TriggerFinger


State Department Inspector General's Clinton email report has leaked


Bits and pieces are already starting to leak, including a story of a staffer who questioned the Clinton email arrangements and was told to never speak of it again. That's evidence to support not just negligence, but knowing and deliberate disregard for the rules pertaining to classified information. In other words, the Clinton operation knew their arrangement was improper, did it anyway, and did their best to keep it secret.

More than that, the IG concluded that:
Clinton violated the Federal Records Act with her server arrangement
Did not cooperate with the investigation
Did not turn over records as required
Worse, she claimed to turn over her records, but the IG located records she should have turned over that were not (meaning she lied about what she deleted)

Even the Washington Post editorial board calls her server inexcusable.

One telling quote that ended up in the report:
ObserverWhy the reluctance to obey the law? The OIG found an email in which Ms. Clinton tells her deputy chief of staff for operations, “I don’t want any risk of the personal being accessible.” This appears on document page 38 and leads to footnote 152. Tactical and operational dodging? Looks like it.

Anyone who has worked in or for a government agency in any capacity, and often large corporations, gets regular training on how to preserve records and properly handle sensitive information. That training pretty much universally specifies that the computer (or other devices) which the government provides to you for communication is still owned by the government and the contents of that device can be reviewed. Those instructions generally note that the way to avoid having the government review everything is to use separate accounts for your official business and your personal affairs.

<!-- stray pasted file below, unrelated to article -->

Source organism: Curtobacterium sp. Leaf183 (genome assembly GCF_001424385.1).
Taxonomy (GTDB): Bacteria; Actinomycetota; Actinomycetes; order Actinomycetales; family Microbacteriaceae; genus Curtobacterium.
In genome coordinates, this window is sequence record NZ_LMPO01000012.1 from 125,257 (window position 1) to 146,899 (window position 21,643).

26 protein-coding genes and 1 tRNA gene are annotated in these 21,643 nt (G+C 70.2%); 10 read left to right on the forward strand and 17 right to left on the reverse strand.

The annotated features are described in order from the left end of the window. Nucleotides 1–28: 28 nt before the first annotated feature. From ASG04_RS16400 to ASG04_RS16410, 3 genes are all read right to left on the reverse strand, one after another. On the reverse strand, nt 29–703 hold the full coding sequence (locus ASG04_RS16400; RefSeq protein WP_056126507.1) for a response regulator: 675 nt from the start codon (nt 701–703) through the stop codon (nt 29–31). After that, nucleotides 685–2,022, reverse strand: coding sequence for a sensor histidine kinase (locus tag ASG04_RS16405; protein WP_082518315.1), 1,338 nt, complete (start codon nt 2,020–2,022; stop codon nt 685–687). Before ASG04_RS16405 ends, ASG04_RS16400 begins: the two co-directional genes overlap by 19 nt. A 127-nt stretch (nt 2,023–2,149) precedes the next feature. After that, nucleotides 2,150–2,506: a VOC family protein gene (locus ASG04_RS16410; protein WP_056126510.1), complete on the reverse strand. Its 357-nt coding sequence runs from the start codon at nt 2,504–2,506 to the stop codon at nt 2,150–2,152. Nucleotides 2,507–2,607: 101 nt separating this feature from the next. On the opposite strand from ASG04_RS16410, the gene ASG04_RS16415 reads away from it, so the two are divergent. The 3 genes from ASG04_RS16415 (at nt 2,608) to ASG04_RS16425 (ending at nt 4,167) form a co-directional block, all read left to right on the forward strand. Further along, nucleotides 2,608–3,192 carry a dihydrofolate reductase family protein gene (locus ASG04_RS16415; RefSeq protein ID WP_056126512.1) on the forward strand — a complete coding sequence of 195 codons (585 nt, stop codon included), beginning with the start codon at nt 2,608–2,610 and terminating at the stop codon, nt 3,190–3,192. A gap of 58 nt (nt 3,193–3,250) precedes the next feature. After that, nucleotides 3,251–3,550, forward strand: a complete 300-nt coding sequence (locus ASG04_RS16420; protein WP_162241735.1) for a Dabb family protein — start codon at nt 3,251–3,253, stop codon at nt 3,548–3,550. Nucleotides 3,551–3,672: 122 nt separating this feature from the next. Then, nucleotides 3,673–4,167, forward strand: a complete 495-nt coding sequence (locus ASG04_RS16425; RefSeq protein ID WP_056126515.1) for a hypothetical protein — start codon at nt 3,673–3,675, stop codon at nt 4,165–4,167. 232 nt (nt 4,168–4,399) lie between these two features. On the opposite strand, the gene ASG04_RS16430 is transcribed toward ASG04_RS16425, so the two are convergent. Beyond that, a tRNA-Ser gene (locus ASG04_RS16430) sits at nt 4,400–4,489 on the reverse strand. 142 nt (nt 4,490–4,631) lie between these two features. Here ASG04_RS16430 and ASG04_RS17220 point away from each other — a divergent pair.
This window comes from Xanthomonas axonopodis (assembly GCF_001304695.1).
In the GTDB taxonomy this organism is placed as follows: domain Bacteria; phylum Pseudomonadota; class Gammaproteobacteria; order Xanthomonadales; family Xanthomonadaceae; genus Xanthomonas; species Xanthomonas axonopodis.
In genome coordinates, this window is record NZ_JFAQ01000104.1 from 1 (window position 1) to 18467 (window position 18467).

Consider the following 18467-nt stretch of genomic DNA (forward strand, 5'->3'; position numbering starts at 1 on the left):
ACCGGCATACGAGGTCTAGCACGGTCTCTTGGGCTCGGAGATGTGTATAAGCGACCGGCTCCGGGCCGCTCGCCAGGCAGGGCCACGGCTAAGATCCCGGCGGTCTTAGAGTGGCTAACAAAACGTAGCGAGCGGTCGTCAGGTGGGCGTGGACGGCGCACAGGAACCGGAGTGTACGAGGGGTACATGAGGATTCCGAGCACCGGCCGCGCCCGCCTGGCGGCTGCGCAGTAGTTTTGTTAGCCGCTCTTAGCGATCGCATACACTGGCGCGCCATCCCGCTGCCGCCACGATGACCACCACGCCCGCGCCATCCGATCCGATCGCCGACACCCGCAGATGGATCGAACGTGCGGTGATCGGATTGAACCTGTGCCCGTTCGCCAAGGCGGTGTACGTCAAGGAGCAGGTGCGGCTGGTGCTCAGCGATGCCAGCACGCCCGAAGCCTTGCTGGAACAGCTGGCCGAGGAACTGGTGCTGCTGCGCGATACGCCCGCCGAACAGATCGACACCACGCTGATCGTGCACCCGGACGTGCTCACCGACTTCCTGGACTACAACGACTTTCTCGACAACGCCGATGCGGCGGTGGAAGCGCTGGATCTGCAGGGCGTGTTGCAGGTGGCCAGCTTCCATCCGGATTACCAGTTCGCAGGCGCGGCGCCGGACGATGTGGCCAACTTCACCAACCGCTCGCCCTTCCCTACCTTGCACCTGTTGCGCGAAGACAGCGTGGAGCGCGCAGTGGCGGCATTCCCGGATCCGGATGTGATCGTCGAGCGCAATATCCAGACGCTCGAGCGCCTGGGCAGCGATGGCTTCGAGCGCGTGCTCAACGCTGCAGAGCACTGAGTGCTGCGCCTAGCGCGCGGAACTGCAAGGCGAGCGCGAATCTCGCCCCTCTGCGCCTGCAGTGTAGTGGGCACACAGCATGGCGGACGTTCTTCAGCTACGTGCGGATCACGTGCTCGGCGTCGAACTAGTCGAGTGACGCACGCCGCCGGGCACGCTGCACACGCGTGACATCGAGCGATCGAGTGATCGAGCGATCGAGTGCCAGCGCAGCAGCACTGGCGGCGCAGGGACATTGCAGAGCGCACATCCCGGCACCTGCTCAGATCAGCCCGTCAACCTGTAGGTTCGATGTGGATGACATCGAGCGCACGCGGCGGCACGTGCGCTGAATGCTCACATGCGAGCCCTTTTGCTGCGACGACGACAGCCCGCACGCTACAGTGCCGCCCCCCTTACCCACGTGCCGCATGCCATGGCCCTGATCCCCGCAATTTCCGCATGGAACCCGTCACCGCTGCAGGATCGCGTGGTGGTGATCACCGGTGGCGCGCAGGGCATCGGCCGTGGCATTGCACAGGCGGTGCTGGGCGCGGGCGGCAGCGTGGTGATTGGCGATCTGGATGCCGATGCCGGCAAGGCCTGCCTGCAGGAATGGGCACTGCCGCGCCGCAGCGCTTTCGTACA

That is, to "avoid any risk of the personal being accessible", Clinton should have rigorously maintained separation of her personal business on a personal device from her official business on an official device.

Instead, she chose to conduct both personal and public business on a private server. This was exactly the wrong decision because it destroys the separation that is intended to protect the personal privacy of government employees. And that's before getting into whether any of those emails were classified.

This entry was published Fri May 27 11:31:24 CDT 2016 by TriggerFinger and last updated 2016-05-27 11:31:24.0. [Tweet]

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